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  #91  
Old 01-08-2011, 04:56 PM
garnoil garnoil is offline
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Default Re: Loudness and room-size was: TV-Mix for Theatre

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Originally Posted by airon View Post
I had that very problem just three weeks ago, as we mixed a short for theatrical presentation. In a test screening, in which the playback chain was set to Dolby standards(7), the whole mix was 2-3 dB more quiet than in our somewhat small room we mixed it in. I'd already tried to compensate for the roomsize by using 82dB as a reference point, but it seems for the bandlimited pink noise (Bluesky file) and even Dolby noise this was not enough. I had to go to 79 dB SPL to get a comparable response in the theater we screened at. Several factors could and probably will have skewed the perceptions. The accoustics in both the theater and mixing room, as well as the speaker placement in the mixing room.

There's always a lot to check.
You may have also noticed that certain frequency band translate better than others. Going from a non-corrected small room to a Dolby aligned dub theatre you may fine: Generally dialogue will be 4 to 6 db low, high end will sound brighter, and low end will be lacking in the 80 to 200 Hz region. Anything between 400Hz and 1K will probably sound quite similar in both rooms.
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  #92  
Old 01-08-2011, 08:22 PM
Postman Postman is offline
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Default Re: Loudness and room-size was: TV-Mix for Theatre

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This will lead to a false SPL reading that will be artificially high because the non-linearity of the low end.
No. Low end non-linearity affecting SPL meters can be avoided by using narrow band pink noise. The difference between large and small rooms is apparently more involved than that. I personally believe it is more about speaker-listener distance. Why I don't know, but having speakers 3 feet away in a small room, and then moving 8 feet away in the same room, results in a VERY different, and more reliable, mix.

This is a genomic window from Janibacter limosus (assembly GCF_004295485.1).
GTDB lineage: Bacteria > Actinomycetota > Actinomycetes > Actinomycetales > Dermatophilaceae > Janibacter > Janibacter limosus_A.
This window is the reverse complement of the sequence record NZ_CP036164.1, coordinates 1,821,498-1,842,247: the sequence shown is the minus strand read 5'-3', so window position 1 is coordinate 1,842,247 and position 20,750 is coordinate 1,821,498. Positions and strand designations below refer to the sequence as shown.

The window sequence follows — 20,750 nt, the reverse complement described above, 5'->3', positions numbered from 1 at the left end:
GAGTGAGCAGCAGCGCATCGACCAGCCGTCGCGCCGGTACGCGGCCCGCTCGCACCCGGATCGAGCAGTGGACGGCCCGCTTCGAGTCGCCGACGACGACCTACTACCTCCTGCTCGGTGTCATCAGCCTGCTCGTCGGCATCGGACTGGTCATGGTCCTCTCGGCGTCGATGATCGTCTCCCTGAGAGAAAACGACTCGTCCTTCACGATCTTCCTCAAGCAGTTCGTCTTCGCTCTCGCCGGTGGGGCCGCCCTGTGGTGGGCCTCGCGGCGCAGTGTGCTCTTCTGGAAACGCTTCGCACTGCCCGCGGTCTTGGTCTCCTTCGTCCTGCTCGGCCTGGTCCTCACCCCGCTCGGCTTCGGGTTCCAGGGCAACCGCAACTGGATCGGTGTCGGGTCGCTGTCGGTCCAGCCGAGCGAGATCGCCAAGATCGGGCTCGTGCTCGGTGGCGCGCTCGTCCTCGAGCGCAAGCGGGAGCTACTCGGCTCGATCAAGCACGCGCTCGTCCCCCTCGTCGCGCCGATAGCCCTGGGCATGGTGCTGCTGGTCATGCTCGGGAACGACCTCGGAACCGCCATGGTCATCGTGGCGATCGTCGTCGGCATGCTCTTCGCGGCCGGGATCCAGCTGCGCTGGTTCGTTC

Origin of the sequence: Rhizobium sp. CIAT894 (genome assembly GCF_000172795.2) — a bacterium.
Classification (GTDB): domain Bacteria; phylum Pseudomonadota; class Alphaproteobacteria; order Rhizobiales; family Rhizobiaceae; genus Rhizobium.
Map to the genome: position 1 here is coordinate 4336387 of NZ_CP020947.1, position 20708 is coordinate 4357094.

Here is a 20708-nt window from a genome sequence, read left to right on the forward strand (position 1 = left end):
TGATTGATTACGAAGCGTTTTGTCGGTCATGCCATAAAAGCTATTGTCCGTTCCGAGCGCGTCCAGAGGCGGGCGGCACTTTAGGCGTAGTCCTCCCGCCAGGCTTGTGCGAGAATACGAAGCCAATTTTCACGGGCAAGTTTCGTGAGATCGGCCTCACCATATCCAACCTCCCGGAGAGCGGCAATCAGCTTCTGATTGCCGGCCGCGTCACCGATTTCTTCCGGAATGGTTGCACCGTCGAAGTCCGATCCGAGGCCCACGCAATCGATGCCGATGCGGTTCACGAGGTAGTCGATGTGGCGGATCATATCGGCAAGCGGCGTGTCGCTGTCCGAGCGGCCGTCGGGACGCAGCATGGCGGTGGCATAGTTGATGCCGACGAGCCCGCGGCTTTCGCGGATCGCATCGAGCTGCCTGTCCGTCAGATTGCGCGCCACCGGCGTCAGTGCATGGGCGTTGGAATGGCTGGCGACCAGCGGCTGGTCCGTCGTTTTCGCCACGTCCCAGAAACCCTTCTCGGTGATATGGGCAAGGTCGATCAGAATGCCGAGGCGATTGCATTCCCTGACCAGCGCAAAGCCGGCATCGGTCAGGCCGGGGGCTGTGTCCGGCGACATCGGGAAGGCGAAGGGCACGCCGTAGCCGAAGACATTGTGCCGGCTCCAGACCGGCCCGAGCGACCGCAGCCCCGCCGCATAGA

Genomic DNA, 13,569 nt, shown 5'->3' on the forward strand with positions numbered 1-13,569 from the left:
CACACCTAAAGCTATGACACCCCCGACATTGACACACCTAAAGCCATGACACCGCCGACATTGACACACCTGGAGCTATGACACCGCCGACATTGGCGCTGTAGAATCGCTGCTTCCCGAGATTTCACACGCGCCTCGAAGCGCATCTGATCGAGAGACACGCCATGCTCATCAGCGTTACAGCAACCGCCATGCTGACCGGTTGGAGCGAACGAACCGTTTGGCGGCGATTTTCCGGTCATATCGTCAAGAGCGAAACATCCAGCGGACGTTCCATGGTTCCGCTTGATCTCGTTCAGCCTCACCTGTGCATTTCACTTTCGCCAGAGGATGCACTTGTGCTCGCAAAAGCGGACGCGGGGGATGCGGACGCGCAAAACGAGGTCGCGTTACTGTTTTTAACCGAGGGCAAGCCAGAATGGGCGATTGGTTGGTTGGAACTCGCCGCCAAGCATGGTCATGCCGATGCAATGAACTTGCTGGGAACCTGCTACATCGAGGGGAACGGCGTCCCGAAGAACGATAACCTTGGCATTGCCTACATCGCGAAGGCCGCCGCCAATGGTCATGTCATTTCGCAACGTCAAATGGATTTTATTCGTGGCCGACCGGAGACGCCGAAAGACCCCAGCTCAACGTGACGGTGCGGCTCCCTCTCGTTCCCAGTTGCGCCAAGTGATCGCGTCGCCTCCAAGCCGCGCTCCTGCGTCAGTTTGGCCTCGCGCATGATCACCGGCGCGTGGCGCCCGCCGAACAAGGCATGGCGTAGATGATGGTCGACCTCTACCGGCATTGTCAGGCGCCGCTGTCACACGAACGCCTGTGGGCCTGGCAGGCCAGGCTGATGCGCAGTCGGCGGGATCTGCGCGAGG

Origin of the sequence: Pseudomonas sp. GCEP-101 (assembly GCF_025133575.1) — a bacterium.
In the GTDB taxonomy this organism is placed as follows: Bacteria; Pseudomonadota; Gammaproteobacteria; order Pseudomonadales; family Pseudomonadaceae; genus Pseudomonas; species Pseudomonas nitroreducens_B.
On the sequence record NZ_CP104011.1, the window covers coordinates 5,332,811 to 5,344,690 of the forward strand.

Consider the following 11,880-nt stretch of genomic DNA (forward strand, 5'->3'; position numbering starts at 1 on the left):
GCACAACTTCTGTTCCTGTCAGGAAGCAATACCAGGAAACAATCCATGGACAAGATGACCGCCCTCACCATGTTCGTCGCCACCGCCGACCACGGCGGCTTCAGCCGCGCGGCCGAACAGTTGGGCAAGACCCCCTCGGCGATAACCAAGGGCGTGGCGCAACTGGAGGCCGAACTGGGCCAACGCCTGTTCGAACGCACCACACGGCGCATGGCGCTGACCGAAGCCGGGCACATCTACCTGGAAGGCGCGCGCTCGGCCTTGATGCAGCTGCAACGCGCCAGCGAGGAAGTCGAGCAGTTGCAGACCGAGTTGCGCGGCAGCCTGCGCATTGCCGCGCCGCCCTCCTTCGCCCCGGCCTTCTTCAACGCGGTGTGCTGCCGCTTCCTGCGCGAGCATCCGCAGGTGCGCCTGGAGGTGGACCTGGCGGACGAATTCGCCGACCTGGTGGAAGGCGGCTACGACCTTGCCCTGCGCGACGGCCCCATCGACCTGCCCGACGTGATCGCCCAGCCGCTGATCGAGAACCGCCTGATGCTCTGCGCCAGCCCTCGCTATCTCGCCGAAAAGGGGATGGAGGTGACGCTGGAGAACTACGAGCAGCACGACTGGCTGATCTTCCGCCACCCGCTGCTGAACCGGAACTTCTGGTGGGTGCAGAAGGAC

Everything else you said, about dialog being low and hi frequencies being stronger in a film theater, are mostly opposite to my own experiences. Bass lacking from 40-200 is so dependent on room characteristics that I don't know why you've even tried to quantify it. It is just as likely that bass will sound stronger in a film theater. Trying to compare a "non-corrected small room" to anything else is supposition.
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  #93  
Old 01-08-2011, 09:41 PM
garnoil garnoil is offline
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Default Re: Loudness and room-size was: TV-Mix for Theatre

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Originally Posted by Postman View Post
No. Low end non-linearity affecting SPL meters can be avoided by using narrow band pink noise. The difference between large and small rooms is apparently more involved than that. I personally believe it is more about speaker-listener distance. Why I don't know, but having speakers 3 feet away in a small room, and then moving 8 feet away in the same room, results in a VERY different, and more reliable, mix.